ORLANDO, Fla. - Two-time major champion Angel Cabrera and Angel Cabrera Jr. birdied their last three holes for a 13-under 59 to take a one-shot lead Saturday in the PNC Father-Son Challenge.
Cabrera, a Masters and U.S. Open champion, is making his debut in this popular 36-hole scramble. His son said he practiced hard for 10 days. What helped put him at ease was watching his father make so many putts.
''We combined very well,'' Cabrera said. ''When I hit a bad shot, he hit a good one. That's the key.''
They had a one-shot lead over Mark O'Meara and Shaun O'Meara, who are playing for the first time. That included a birdie on the last hole, which O'Meara attributed to the strength of his son.
''My little man hit it 58 yards by me on the 18th,'' said O'Meara, the Masters and British Open champion in 1998. ''It's a little easier coming in with a 6-iron.''
Defending champions David Duval and Nick Karavites rallied over the back nine at the Ritz-Carlton Golf Club for a 61. They are trying to become the first father-son team to repeat as winners since Bernhard and Stefan Langer in 2006. Larry Nelson won two years in a row in 2007 and 2008, but with different sons.
''I'd imagine we have to break 60 tomorrow to have a chance to win, but hey, stranger things have happened,'' Duval said. ''I've even done it myself.''
Duval shot 59 at the Bob Hope Classic to win in 1999 on his way to reaching No. 1 in the world that year.
Duval and his stepson were tied with Bernhard Langer and 17-year-old Jason Langer, who made two eagles on the last five holes. This Langer tandem won in 2014.
Jack Nicklaus, playing with grandson G.T., opened with a 68.
Woods' 2018 schedule coming into focus ... or is it?
Two weeks after his successful return to competition at the Hero World Challenge, Tiger Woods’ 2018 schedule may be coming into focus.
Golfweek reported on Saturday that Woods hopes to play the Genesis Open in February according to an unidentified source with “direct knowledge of the situation.”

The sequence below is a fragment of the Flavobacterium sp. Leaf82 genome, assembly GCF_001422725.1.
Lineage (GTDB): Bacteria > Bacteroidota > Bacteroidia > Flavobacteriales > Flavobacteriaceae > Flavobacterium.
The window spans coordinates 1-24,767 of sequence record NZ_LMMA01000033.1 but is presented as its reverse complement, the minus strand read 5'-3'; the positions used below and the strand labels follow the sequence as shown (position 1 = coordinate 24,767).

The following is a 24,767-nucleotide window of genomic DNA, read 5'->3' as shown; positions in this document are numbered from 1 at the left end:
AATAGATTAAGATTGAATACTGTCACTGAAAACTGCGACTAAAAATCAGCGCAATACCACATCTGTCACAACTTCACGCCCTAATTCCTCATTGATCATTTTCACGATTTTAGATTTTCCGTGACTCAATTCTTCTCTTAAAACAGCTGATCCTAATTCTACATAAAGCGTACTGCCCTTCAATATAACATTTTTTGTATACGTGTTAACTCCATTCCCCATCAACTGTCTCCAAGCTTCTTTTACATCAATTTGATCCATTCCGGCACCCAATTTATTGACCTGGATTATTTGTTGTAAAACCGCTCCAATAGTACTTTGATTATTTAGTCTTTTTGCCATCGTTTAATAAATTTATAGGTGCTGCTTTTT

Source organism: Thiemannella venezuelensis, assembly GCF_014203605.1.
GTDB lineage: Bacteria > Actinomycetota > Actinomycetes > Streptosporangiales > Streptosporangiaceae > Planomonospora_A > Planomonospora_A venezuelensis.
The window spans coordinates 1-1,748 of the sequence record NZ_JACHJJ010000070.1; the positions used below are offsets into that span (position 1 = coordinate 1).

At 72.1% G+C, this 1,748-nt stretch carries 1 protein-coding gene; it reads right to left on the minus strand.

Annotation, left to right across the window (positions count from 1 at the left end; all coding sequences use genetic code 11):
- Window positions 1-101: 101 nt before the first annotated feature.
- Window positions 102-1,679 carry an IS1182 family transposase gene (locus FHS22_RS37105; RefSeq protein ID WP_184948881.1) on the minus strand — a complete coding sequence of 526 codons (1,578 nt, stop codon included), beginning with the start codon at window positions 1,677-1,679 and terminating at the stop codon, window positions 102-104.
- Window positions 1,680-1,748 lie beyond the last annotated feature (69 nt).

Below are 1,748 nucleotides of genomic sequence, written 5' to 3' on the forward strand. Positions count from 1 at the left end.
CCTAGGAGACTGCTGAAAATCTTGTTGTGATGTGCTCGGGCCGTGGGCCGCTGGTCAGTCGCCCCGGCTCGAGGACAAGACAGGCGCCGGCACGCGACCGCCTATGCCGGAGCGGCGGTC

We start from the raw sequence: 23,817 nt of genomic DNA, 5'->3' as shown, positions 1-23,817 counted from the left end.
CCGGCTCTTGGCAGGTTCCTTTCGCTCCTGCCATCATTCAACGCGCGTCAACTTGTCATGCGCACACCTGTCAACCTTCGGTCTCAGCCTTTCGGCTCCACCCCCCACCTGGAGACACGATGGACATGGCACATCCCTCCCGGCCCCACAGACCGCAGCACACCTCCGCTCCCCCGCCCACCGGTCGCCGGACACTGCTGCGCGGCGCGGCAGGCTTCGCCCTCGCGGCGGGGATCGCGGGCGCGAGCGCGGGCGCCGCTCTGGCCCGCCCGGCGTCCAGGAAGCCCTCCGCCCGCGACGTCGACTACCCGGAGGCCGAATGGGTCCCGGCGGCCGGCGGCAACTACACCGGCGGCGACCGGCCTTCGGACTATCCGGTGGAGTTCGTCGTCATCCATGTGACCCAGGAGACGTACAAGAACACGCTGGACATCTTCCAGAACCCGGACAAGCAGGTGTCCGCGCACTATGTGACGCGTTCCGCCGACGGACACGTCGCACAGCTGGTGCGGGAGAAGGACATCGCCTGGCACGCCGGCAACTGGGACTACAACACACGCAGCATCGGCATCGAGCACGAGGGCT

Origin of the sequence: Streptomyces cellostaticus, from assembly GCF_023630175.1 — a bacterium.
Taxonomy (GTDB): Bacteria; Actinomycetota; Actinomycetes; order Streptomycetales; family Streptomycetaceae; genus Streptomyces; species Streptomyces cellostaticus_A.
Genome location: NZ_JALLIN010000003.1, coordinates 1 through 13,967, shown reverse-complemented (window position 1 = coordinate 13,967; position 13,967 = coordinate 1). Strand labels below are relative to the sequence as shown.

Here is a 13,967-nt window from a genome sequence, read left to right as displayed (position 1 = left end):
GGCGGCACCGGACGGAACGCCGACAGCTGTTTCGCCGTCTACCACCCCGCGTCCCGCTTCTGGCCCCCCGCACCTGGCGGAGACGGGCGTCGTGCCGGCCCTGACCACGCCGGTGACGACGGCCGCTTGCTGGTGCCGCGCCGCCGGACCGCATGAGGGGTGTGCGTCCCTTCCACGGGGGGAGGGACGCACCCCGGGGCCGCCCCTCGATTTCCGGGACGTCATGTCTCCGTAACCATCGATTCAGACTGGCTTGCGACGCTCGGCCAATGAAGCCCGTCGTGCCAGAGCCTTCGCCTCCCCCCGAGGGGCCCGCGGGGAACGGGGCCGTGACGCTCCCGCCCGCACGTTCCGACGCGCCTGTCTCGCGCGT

Woods’ agent Mark Steinberg declined to confirm the 14-time major champion would play the event and told GolfChannel.com that Woods – who underwent fusion surgery to his lower back in April – is still formulating his ’18 schedule.
Woods’ foundation is the host organization for the Genesis Open and the event supports the Tiger Woods Learning Center in Anaheim, Calif.
The Genesis Open would be Woods’ first start on the PGA Tour since he missed the cut last January at the Farmers Insurance Open.
Rose weathering delayed Indonesian Masters
JAKARTA, Indonesia - Justin Rose held a three-stroke lead after eight holes of the third round Saturday when play was suspended for the day due to bad weather at the Indonesian Masters.
Rose was 3-under on the day and led his playing partners Kiradech Aphibarnrat and Scott Vincent. The Englishman led both players by a stroke after the second round was completed Saturday morning due to weather delays on Friday.
Brandt Snedeker withdrew with apparent heat exhaustion on Friday on the 11th hole of the second round. Ranked 51st in the world, he flew to Jakarta looking to move inside the top 50 by the end of the year and ensure a spot in next year's Masters.
Lexi (wrist) WDs from Diamond Resorts Invitational
Lexi Thompson on Friday withdrew from the Diamond Resorts Invitational, citing inflammation in her wrist. Thompson, who teamed with Tony Finau to finish tied for fourth place in last week's QBE Shootout, said she is under strict doctor's order not to hit golf balls until mid-January.
The Diamond Resorts Invitational is scheduled Jan. 12-14 at Tranquilo Golf Club in Orlando, Fla. The field for te 54-hole event includes LPGA and PGA Tour Champions players, as well as celebrities from the worlds or sports and entertainment.